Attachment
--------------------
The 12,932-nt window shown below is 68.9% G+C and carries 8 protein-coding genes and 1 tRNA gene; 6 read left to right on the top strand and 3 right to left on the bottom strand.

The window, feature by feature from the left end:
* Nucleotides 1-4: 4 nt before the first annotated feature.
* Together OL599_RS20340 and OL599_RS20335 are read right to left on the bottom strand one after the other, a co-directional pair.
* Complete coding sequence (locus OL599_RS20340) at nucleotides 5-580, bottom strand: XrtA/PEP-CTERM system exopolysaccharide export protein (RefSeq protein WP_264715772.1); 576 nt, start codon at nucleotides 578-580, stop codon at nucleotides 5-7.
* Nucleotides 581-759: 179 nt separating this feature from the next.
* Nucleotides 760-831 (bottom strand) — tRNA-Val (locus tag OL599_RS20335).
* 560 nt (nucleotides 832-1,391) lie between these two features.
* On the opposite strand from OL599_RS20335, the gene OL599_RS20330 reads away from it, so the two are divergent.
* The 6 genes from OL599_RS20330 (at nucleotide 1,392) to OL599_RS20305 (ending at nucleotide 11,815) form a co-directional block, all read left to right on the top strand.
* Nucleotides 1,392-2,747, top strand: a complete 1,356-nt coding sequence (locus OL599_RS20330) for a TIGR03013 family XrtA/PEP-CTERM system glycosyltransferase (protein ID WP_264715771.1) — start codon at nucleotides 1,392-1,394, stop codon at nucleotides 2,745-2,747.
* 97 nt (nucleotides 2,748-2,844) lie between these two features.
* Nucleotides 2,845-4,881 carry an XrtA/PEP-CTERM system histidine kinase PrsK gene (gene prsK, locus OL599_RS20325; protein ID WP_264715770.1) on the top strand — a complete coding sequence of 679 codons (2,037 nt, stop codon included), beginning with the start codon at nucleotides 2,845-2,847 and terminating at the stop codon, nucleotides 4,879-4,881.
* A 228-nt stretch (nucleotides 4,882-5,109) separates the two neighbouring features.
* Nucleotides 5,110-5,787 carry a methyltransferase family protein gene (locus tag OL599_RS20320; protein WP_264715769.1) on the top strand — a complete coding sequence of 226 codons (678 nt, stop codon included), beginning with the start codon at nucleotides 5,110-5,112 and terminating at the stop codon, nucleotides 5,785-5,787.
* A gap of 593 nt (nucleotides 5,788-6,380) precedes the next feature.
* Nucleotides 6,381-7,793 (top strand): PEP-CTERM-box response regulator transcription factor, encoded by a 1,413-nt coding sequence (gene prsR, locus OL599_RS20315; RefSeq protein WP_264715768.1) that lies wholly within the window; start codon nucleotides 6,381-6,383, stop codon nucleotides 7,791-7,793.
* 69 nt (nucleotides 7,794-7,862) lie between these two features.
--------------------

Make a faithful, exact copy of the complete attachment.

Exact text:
The 12,932-nt window shown below is 68.9% G+C and carries 8 protein-coding genes and 1 tRNA gene; 6 read left to right on the top strand and 3 right to left on the bottom strand.

The window, feature by feature from the left end:
* Nucleotides 1-4: 4 nt before the first annotated feature.
* Together OL599_RS20340 and OL599_RS20335 are read right to left on the bottom strand one after the other, a co-directional pair.
* Complete coding sequence (locus OL599_RS20340) at nucleotides 5-580, bottom strand: XrtA/PEP-CTERM system exopolysaccharide export protein (RefSeq protein WP_264715772.1); 576 nt, start codon at nucleotides 578-580, stop codon at nucleotides 5-7.
* Nucleotides 581-759: 179 nt separating this feature from the next.
* Nucleotides 760-831 (bottom strand) — tRNA-Val (locus tag OL599_RS20335).
* 560 nt (nucleotides 832-1,391) lie between these two features.
* On the opposite strand from OL599_RS20335, the gene OL599_RS20330 reads away from it, so the two are divergent.
* The 6 genes from OL599_RS20330 (at nucleotide 1,392) to OL599_RS20305 (ending at nucleotide 11,815) form a co-directional block, all read left to right on the top strand.
* Nucleotides 1,392-2,747, top strand: a complete 1,356-nt coding sequence (locus OL599_RS20330) for a TIGR03013 family XrtA/PEP-CTERM system glycosyltransferase (protein ID WP_264715771.1) — start codon at nucleotides 1,392-1,394, stop codon at nucleotides 2,745-2,747.
* 97 nt (nucleotides 2,748-2,844) lie between these two features.
* Nucleotides 2,845-4,881 carry an XrtA/PEP-CTERM system histidine kinase PrsK gene (gene prsK, locus OL599_RS20325; protein ID WP_264715770.1) on the top strand — a complete coding sequence of 679 codons (2,037 nt, stop codon included), beginning with the start codon at nucleotides 2,845-2,847 and terminating at the stop codon, nucleotides 4,879-4,881.
* A 228-nt stretch (nucleotides 4,882-5,109) separates the two neighbouring features.
* Nucleotides 5,110-5,787 carry a methyltransferase family protein gene (locus tag OL599_RS20320; protein WP_264715769.1) on the top strand — a complete coding sequence of 226 codons (678 nt, stop codon included), beginning with the start codon at nucleotides 5,110-5,112 and terminating at the stop codon, nucleotides 5,785-5,787.
* A gap of 593 nt (nucleotides 5,788-6,380) precedes the next feature.
* Nucleotides 6,381-7,793 (top strand): PEP-CTERM-box response regulator transcription factor, encoded by a 1,413-nt coding sequence (gene prsR, locus OL599_RS20315; RefSeq protein WP_264715768.1) that lies wholly within the window; start codon nucleotides 6,381-6,383, stop codon nucleotides 7,791-7,793.
* 69 nt (nucleotides 7,794-7,862) lie between these two features.